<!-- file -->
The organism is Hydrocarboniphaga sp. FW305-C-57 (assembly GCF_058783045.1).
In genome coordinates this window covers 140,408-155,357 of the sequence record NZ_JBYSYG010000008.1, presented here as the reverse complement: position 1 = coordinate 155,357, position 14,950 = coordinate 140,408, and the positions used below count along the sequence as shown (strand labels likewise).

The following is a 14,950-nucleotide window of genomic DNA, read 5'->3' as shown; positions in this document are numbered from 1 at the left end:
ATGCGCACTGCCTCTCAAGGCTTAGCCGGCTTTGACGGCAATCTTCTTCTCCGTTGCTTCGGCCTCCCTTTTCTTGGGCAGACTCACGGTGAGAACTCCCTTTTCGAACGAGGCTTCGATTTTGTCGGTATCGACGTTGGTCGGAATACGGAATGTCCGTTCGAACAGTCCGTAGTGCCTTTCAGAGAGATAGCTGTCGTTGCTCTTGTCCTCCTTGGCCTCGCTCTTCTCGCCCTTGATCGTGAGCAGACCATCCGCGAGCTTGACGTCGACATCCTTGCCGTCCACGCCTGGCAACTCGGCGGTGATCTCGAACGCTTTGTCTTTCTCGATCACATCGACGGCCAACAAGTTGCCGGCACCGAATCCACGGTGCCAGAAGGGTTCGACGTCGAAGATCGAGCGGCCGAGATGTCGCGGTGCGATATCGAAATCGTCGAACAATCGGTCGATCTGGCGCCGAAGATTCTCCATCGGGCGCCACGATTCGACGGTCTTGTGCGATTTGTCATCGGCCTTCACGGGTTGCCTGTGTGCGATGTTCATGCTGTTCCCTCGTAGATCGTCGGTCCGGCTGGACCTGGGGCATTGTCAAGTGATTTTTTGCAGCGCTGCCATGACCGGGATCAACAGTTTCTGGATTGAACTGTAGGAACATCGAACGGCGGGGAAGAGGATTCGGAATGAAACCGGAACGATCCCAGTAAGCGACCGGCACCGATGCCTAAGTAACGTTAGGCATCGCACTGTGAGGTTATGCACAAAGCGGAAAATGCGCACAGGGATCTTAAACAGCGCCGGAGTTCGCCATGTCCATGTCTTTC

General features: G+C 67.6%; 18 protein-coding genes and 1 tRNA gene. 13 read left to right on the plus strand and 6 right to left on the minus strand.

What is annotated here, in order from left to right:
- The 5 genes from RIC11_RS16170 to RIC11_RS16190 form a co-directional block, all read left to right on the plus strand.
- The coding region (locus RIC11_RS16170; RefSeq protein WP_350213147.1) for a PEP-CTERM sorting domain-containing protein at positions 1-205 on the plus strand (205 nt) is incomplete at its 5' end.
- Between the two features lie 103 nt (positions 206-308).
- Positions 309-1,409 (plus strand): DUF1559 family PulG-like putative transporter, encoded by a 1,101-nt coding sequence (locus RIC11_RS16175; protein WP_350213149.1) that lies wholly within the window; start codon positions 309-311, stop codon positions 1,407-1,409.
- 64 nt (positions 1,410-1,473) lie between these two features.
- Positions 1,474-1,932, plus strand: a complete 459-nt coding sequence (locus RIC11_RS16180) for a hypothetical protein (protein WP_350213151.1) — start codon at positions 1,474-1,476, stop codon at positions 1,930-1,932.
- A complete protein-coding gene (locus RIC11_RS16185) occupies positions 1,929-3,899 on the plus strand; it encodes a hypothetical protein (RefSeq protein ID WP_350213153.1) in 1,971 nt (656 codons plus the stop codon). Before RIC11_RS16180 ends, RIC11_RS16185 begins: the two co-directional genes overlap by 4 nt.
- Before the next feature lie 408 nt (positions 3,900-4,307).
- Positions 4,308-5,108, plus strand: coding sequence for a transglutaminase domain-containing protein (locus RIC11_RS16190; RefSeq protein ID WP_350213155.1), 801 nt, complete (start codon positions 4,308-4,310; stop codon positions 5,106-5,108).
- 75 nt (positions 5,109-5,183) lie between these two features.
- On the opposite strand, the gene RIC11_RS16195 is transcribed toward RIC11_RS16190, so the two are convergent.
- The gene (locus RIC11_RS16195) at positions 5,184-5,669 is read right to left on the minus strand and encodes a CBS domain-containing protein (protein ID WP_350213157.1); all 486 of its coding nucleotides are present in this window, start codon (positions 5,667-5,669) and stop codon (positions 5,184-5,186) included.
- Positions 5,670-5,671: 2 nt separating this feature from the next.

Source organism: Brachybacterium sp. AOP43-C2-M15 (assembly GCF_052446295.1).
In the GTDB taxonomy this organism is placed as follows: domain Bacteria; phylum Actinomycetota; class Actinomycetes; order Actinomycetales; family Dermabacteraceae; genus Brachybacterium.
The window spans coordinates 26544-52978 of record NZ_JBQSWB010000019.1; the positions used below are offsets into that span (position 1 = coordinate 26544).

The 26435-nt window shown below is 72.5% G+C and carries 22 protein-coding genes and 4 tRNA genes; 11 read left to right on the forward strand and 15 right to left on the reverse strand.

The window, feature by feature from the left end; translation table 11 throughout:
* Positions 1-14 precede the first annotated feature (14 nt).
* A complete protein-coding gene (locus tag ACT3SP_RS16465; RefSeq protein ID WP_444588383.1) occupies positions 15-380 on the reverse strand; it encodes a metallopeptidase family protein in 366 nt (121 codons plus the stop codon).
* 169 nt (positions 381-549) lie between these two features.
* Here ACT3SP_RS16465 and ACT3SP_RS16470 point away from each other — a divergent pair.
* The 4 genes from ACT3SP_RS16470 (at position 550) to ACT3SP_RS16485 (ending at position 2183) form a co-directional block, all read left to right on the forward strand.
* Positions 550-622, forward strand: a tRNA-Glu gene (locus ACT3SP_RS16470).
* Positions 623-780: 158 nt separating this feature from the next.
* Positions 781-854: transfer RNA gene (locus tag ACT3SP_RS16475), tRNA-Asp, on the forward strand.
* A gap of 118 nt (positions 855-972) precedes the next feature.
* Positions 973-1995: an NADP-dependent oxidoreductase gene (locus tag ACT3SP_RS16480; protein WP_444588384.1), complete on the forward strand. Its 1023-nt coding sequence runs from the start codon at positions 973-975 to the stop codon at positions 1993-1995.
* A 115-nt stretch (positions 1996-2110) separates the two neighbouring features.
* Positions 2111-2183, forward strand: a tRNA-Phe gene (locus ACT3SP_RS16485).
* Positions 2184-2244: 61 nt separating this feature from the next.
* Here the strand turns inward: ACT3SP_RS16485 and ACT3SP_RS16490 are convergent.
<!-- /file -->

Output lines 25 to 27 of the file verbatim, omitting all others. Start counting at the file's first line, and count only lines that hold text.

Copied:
* Positions 1-14 precede the first annotated feature (14 nt).
* A complete protein-coding gene (locus tag ACT3SP_RS16465; RefSeq protein ID WP_444588383.1) occupies positions 15-380 on the reverse strand; it encodes a metallopeptidase family protein in 366 nt (121 codons plus the stop codon).
* 169 nt (positions 381-549) lie between these two features.